NYPD Chief: Apple Is Aiding Criminals With Its Encryption On iPhones

John Miller, the New York Police Department’s Counter-Terrorism Chief, has added to the Apple encryption drama by claiming that the Cupertino-based company is providing aid to various criminal elements by producing an iPhone that cannot be accessed by LEAs. Speaking at a radio show, Miller took the opportunity to offer his own personal thoughts on the encryption scandal that has rocked the technology industry over the last month or so.

Apple’s reluctance to assist law enforcement with the unlocking of an iPhone 5c allegedly involved in last year’s San Bernardino shooting has caused complete division of opinion amongst individuals and companies alike. Miller as expected doesn’t agree with Apple’s internal encryption policies and has taken the opportunity to outline those thoughts to the larger public.


As part of the radio-based interview, Miller spoke very candidly to the host about the current situation:

I still don’t know what made Apple change their minds and decide to actually design a system that made them not able to aid the police. You are providing aid to the kidnappers, robbers and murderers who have actually been recorded on the telephones in Riker’s Island telling their compatriots on the outside, ‘You gotta get iOS 8. It’s a gift from God’ – and that’s a quote – ‘because the cops can’t crack it’.


This isn’t the first time that we have heard a similar statement quoted as part of this ongoing saga. New York District Attorney Cyrus Vance has previously gone on record as part of a congressional hearing to claim that Apple’s secure encryption on its devices has prevented access to 175 phones that have been linked to criminal activity in one form or another. Apple’s claim is that the company is simply incapable of assisting the FBI with its requirements without building an entirely different version of iOS called “GovtOS” to essentially provide a backdoor to the iPhone or iPad.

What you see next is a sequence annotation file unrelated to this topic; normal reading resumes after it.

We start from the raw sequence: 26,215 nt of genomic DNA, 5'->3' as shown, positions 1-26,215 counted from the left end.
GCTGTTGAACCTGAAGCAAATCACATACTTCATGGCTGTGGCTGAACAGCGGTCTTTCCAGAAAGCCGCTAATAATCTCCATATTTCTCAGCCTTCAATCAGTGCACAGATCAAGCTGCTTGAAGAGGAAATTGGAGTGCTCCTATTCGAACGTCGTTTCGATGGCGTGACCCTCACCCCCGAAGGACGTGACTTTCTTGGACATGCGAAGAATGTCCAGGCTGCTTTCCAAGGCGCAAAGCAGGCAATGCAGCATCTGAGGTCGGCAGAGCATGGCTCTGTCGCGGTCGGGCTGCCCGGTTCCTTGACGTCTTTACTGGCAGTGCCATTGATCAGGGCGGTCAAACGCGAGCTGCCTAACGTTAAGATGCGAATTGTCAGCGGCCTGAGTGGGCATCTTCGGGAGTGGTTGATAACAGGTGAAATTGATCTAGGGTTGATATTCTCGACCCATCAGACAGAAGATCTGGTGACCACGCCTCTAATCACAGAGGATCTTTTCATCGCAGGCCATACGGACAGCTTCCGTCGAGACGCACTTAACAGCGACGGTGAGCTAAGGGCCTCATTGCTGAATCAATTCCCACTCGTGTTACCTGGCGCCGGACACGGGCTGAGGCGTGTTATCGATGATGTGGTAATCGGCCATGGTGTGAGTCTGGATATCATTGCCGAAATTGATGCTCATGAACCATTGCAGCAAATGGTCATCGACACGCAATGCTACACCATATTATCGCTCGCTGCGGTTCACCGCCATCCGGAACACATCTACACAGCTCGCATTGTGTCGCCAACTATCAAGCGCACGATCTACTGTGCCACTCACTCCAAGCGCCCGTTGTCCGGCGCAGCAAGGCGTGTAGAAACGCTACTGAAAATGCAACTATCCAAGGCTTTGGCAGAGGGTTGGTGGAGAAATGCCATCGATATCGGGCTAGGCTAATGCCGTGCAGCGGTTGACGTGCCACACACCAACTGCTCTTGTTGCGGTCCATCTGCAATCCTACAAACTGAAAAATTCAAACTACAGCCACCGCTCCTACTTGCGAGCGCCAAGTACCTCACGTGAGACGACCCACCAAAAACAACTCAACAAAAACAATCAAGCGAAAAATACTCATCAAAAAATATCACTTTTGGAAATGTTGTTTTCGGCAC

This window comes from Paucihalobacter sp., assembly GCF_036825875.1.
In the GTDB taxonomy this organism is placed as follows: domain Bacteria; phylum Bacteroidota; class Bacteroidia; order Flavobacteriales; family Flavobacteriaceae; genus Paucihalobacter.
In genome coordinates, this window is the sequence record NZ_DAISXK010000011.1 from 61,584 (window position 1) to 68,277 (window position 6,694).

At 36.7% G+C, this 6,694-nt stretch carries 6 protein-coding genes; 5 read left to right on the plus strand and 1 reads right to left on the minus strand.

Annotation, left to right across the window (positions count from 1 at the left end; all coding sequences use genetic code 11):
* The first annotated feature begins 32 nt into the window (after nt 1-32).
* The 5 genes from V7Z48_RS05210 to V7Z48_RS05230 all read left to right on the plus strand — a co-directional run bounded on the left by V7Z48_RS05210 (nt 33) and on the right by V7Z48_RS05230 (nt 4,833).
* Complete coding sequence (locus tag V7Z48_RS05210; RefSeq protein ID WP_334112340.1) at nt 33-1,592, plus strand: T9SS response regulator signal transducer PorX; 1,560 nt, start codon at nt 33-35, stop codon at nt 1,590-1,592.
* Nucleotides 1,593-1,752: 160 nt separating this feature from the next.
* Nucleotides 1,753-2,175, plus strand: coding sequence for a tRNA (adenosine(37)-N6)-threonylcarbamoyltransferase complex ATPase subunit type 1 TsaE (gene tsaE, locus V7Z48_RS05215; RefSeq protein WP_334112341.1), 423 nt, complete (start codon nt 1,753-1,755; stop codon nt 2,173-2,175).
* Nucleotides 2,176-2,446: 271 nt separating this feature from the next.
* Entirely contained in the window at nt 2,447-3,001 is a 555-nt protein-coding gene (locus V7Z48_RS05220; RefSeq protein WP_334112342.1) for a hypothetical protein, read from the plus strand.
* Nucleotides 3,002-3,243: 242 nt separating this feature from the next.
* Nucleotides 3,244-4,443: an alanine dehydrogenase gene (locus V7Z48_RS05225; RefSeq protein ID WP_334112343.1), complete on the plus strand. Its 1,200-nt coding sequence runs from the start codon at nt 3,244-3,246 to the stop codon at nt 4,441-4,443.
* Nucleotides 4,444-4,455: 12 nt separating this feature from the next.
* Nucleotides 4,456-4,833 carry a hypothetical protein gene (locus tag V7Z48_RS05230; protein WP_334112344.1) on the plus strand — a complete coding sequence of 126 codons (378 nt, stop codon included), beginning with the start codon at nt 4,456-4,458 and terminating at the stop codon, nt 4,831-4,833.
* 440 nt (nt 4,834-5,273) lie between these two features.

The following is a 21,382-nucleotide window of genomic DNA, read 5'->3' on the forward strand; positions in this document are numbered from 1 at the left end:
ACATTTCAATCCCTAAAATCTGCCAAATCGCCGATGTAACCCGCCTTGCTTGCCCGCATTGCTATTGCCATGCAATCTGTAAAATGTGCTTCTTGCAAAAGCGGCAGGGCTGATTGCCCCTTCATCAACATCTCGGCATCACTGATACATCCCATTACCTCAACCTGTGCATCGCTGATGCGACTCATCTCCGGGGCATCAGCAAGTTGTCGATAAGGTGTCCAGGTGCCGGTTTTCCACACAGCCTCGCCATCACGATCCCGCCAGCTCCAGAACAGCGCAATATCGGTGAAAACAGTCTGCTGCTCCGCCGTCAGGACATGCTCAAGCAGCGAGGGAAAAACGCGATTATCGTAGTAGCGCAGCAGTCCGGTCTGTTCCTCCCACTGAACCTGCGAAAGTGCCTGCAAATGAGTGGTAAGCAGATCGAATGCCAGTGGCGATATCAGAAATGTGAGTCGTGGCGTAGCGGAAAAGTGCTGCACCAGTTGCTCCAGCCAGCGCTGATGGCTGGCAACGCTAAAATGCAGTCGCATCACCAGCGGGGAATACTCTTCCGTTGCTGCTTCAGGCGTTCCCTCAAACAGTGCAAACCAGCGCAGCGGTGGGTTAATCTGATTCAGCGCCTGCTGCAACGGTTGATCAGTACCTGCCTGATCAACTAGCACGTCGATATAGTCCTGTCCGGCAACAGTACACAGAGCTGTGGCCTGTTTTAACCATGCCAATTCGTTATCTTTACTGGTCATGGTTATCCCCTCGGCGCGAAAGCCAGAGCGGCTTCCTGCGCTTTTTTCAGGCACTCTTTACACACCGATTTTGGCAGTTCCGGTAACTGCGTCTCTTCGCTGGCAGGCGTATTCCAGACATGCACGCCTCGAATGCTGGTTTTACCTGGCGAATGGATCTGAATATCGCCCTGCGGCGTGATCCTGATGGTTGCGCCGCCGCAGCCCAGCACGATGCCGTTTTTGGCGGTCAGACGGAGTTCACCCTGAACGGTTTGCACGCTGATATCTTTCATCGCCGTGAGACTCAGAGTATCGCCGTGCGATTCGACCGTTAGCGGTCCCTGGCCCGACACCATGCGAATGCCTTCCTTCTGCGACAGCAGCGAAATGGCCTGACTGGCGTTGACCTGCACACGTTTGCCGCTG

Tim Cook and Apple, along with a growing number of supporting tech companies and leaders, have publicly let known their stance that assisting the FBI in this case would essentially set a precedent that could breed the belief that law enforcement agencies could use the order to demand data from an array of devices going forward. There’s also the concern of this so called “GovtOS”, if created, falling into the wrong hands, which could compromise privacy of millions of iPhone users out there. Tim Cook has gone as far as calling this backdoor demand by FBI a ‘software equivalent of cancer.’

Apple and its legal counsel will face off against the government again on March 22nd.

(Via: NY Daily News)

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